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|Publication Type||Book Chapter|
|Year of Publication||2021|
|Authors||Harper, Steven C.|
|Book Title||Doctrine and Covenants Contexts|
|Publisher||Book of Mormon Central|
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There was a hot debate among members of the British and Foreign Bible Society in the late 1820s. Some members advocated that the Society should include in its Bibles the Apocrypha—“the dozen or so books not found in the Hebrew canon but that were included in the Greek version of the Old Testament.” Other members of the Society thought they were “adulterating the Scriptures, by circulating the lies and fables of the Apocrypha along with the words of eternal life.” That debate had been ongoing among Christians for centuries. Joseph did not know whose argument was best.
Joseph’s version of the King James Bible included the Apocrypha. Section 90, revealed on March 8, 1833, told Joseph to finish his revision of the Old Testament before moving on to other pressing duties. The next day he asked the Lord whether he should read the Apocrypha and revise it along with the rest of the Old Testament. His history says, “Having come to that portion of the ancient writings called the Apocrypha, I received the following” revelation.
The Lord tells Joseph that he need not translate the Apocrypha, and he explains why. Much of it is true and already translated correctly. Much of it is also not true, uninspired, and uninspiring, and it includes late additions. The revelation hinges on the therefore that begins verse 4. Because there is much truth and much else in the Apocrypha, let it be understood by the Spirit, which testifies of truth. That is the way to get the most from the Apocrypha.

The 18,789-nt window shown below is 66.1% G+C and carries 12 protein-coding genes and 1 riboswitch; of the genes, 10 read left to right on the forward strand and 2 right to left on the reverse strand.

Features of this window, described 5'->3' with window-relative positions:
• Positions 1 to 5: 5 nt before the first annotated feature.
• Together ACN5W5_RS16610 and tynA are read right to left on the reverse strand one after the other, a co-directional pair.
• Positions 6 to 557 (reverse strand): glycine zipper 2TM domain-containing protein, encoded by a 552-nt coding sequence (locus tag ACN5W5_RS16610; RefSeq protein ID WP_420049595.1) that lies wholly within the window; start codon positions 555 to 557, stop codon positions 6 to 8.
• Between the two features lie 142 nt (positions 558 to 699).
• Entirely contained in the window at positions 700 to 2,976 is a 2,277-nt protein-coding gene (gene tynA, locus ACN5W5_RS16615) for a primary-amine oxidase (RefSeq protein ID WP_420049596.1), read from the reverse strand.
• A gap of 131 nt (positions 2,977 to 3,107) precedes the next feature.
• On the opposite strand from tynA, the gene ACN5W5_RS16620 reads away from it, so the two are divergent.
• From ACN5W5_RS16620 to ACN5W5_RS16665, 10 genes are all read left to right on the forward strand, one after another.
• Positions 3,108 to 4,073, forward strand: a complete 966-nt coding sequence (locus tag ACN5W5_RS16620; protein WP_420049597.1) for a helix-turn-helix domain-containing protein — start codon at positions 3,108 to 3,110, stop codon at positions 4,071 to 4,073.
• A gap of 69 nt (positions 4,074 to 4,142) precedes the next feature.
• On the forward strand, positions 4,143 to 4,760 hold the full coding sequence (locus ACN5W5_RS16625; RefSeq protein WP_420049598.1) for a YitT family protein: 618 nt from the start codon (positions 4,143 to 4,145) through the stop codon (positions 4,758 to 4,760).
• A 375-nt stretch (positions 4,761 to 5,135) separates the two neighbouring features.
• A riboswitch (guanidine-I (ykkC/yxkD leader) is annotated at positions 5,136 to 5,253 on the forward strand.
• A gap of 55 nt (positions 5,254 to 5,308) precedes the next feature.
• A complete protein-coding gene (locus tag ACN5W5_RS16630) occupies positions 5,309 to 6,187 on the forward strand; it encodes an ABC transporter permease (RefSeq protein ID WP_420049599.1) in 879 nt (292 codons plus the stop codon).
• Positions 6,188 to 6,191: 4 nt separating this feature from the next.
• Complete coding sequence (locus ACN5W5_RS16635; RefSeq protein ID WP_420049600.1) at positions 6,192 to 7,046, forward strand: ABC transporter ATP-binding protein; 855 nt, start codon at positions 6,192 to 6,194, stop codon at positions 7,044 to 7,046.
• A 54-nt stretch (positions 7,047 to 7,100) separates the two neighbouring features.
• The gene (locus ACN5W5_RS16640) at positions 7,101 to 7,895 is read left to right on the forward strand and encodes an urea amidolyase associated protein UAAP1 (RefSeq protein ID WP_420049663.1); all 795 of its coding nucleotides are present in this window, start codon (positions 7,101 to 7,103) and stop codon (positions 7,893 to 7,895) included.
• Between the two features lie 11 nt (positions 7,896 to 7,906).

Section 91 helps us understand the nature of scripture and of revelation. There have been many historical arguments and dogmatic positions taken relative to the Apocrypha. The revealed answer may be the least dogmatic. Rather than declaring the highly varied books of the Apocrypha absolutely true or false, the Lord focuses on truth and error within the texts. Nor does he seem worried about errors in or sufficiency of scripture, a term Latter-day Saints do not even use. He gives instead an infallible principle that can be applied to all texts and all subjects. The principle is that seeking truth in the light of the Holy Spirit will enable people to discern truth from error wherever it may be found.
 “History, 1838–1856, volume A-1 [23 December 1805–30 August 1834],” p. 279, The Joseph Smith Papers, accessed October 9, 2020.
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